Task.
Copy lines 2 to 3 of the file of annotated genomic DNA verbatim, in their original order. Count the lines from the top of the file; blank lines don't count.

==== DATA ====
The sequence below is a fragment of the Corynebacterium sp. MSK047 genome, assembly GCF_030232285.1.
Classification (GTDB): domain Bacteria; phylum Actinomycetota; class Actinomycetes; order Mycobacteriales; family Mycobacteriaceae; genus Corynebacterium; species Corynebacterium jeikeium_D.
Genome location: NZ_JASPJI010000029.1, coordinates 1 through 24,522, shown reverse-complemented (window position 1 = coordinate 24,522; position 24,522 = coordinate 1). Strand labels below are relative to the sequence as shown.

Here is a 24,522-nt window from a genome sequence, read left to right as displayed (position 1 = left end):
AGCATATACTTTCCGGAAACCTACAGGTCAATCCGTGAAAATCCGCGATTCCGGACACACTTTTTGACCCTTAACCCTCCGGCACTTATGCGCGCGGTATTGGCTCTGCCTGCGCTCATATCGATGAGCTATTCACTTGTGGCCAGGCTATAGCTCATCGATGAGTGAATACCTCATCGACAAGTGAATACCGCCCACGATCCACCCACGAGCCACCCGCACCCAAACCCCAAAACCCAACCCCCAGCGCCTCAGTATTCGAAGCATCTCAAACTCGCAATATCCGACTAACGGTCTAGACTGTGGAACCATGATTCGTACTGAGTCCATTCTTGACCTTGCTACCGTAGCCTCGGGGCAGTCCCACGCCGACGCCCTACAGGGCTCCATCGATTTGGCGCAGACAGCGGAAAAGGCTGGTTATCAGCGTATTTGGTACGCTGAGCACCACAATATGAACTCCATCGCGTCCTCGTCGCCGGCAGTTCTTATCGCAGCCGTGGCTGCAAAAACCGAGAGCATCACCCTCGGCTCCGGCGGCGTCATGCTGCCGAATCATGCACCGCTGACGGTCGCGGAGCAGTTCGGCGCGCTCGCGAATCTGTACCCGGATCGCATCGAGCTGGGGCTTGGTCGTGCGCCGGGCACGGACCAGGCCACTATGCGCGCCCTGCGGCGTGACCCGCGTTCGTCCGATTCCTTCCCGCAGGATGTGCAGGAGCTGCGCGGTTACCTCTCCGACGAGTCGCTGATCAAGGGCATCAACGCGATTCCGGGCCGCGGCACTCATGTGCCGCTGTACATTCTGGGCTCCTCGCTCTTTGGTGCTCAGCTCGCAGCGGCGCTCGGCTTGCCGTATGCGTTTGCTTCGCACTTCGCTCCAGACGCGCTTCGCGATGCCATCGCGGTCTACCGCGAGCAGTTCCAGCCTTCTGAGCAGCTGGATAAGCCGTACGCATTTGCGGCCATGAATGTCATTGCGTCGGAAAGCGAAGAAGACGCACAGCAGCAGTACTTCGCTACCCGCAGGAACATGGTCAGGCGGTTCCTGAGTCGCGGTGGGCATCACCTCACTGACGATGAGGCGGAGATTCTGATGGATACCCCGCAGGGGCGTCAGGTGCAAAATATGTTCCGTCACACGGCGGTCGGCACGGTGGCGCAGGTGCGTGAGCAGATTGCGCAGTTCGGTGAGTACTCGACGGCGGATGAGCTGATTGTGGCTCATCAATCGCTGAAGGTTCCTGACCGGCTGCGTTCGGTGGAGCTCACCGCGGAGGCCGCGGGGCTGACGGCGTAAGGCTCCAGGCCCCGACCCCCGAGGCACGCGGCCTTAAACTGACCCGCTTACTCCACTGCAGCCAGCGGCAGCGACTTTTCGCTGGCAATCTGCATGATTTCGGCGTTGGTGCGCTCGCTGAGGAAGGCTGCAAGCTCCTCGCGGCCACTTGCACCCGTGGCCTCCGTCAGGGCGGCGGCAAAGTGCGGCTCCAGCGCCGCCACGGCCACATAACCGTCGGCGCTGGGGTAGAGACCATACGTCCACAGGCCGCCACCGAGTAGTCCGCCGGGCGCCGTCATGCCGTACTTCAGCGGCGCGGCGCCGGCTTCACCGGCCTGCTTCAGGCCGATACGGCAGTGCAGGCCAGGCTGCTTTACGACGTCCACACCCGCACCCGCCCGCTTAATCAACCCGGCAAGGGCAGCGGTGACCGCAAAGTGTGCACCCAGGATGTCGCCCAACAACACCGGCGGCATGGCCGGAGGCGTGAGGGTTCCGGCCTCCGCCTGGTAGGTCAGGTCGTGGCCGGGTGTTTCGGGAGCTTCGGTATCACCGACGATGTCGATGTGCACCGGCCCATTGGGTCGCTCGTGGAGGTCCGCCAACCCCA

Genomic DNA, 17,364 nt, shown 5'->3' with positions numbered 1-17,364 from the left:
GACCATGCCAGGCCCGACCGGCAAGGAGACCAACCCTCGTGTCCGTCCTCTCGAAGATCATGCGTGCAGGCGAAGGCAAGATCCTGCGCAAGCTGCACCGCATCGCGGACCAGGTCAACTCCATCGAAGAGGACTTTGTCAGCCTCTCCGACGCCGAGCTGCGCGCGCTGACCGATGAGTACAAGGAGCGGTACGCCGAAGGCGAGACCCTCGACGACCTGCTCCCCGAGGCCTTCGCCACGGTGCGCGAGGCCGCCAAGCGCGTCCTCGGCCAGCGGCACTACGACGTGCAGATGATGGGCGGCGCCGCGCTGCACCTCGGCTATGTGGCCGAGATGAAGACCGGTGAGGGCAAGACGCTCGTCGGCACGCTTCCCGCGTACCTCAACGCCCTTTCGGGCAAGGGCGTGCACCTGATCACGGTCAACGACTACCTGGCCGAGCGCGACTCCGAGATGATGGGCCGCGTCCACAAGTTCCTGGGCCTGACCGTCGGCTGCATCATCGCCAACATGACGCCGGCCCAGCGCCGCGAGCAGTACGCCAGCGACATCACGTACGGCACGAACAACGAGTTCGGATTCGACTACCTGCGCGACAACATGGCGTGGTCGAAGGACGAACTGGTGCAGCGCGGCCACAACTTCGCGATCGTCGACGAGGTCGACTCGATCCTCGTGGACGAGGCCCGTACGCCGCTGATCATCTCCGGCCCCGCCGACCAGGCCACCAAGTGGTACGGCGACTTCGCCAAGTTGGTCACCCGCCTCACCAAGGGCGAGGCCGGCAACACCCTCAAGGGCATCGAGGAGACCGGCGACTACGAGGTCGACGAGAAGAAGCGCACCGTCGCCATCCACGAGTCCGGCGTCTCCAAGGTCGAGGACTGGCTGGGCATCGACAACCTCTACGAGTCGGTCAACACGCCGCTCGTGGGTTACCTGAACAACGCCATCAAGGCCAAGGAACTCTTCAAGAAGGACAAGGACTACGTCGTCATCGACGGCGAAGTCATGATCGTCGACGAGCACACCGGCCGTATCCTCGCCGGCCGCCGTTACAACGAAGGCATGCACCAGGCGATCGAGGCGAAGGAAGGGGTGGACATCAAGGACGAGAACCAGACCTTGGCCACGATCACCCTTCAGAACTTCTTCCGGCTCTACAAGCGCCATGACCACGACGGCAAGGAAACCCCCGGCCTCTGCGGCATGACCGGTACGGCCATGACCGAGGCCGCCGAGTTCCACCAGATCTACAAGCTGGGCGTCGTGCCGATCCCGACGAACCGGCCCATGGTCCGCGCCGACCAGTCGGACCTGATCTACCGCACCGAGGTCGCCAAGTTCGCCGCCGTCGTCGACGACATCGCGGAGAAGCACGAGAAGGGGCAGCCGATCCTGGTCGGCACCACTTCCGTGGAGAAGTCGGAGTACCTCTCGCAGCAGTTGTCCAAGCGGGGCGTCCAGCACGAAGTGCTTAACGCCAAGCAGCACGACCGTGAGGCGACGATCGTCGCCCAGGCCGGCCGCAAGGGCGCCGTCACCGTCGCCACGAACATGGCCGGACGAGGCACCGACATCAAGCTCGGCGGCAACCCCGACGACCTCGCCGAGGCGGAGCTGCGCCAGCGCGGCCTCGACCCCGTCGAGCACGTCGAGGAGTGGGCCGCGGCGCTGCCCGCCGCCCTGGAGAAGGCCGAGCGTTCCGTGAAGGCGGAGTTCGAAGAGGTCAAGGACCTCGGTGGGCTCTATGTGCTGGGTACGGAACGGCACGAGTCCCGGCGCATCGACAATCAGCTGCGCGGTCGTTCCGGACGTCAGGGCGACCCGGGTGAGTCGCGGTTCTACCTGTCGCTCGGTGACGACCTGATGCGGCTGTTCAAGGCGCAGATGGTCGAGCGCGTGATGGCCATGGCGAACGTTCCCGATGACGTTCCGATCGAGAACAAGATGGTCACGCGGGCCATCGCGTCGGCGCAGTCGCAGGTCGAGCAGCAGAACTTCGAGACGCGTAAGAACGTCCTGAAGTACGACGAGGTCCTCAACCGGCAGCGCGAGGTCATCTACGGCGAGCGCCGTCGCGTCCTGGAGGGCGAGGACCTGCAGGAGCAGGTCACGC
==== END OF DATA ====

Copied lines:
Classification (GTDB): domain Bacteria; phylum Actinomycetota; class Actinomycetes; order Mycobacteriales; family Mycobacteriaceae; genus Corynebacterium; species Corynebacterium jeikeium_D.
Genome location: NZ_JASPJI010000029.1, coordinates 1 through 24,522, shown reverse-complemented (window position 1 = coordinate 24,522; position 24,522 = coordinate 1). Strand labels below are relative to the sequence as shown.